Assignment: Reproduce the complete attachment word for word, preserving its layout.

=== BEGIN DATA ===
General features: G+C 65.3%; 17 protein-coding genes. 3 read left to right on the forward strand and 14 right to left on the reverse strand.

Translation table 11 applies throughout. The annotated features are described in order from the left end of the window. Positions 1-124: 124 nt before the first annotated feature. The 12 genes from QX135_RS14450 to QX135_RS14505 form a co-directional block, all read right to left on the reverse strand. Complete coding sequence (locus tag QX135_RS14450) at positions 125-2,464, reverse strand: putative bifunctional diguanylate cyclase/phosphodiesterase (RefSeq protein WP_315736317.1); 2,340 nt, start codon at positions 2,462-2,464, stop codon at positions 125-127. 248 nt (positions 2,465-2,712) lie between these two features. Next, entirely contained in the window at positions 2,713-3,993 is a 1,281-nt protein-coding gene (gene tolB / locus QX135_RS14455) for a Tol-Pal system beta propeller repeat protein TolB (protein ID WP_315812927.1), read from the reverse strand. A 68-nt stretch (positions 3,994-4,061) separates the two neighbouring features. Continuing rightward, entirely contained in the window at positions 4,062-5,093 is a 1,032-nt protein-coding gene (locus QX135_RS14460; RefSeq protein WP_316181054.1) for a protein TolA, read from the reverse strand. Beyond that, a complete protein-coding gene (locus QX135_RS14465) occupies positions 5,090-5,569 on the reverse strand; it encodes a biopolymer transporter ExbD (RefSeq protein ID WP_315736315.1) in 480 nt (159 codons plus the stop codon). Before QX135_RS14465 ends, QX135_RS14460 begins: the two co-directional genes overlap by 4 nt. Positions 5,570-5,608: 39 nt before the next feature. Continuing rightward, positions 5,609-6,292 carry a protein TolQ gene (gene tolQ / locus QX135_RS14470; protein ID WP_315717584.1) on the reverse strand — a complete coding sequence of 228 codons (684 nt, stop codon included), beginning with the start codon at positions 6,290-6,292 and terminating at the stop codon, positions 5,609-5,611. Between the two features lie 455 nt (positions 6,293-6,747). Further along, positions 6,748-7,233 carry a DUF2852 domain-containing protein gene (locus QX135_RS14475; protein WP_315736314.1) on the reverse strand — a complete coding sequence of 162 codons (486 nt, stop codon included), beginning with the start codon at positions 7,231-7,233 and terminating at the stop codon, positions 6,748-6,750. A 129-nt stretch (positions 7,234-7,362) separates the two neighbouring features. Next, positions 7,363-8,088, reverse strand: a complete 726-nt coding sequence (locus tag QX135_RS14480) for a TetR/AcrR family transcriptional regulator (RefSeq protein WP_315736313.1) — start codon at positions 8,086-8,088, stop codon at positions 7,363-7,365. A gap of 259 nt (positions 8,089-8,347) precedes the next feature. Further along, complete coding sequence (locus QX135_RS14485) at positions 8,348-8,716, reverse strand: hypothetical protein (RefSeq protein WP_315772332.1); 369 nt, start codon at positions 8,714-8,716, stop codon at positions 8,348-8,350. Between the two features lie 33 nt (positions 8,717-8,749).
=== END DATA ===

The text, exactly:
General features: G+C 65.3%; 17 protein-coding genes. 3 read left to right on the forward strand and 14 right to left on the reverse strand.

Translation table 11 applies throughout. The annotated features are described in order from the left end of the window. Positions 1-124: 124 nt before the first annotated feature. The 12 genes from QX135_RS14450 to QX135_RS14505 form a co-directional block, all read right to left on the reverse strand. Complete coding sequence (locus tag QX135_RS14450) at positions 125-2,464, reverse strand: putative bifunctional diguanylate cyclase/phosphodiesterase (RefSeq protein WP_315736317.1); 2,340 nt, start codon at positions 2,462-2,464, stop codon at positions 125-127. 248 nt (positions 2,465-2,712) lie between these two features. Next, entirely contained in the window at positions 2,713-3,993 is a 1,281-nt protein-coding gene (gene tolB / locus QX135_RS14455) for a Tol-Pal system beta propeller repeat protein TolB (protein ID WP_315812927.1), read from the reverse strand. A 68-nt stretch (positions 3,994-4,061) separates the two neighbouring features. Continuing rightward, entirely contained in the window at positions 4,062-5,093 is a 1,032-nt protein-coding gene (locus QX135_RS14460; RefSeq protein WP_316181054.1) for a protein TolA, read from the reverse strand. Beyond that, a complete protein-coding gene (locus QX135_RS14465) occupies positions 5,090-5,569 on the reverse strand; it encodes a biopolymer transporter ExbD (RefSeq protein ID WP_315736315.1) in 480 nt (159 codons plus the stop codon). Before QX135_RS14465 ends, QX135_RS14460 begins: the two co-directional genes overlap by 4 nt. Positions 5,570-5,608: 39 nt before the next feature. Continuing rightward, positions 5,609-6,292 carry a protein TolQ gene (gene tolQ / locus QX135_RS14470; protein ID WP_315717584.1) on the reverse strand — a complete coding sequence of 228 codons (684 nt, stop codon included), beginning with the start codon at positions 6,290-6,292 and terminating at the stop codon, positions 5,609-5,611. Between the two features lie 455 nt (positions 6,293-6,747). Further along, positions 6,748-7,233 carry a DUF2852 domain-containing protein gene (locus QX135_RS14475; protein WP_315736314.1) on the reverse strand — a complete coding sequence of 162 codons (486 nt, stop codon included), beginning with the start codon at positions 7,231-7,233 and terminating at the stop codon, positions 6,748-6,750. A 129-nt stretch (positions 7,234-7,362) separates the two neighbouring features. Next, positions 7,363-8,088, reverse strand: a complete 726-nt coding sequence (locus tag QX135_RS14480) for a TetR/AcrR family transcriptional regulator (RefSeq protein WP_315736313.1) — start codon at positions 8,086-8,088, stop codon at positions 7,363-7,365. A gap of 259 nt (positions 8,089-8,347) precedes the next feature. Further along, complete coding sequence (locus QX135_RS14485) at positions 8,348-8,716, reverse strand: hypothetical protein (RefSeq protein WP_315772332.1); 369 nt, start codon at positions 8,714-8,716, stop codon at positions 8,348-8,350. Between the two features lie 33 nt (positions 8,717-8,749).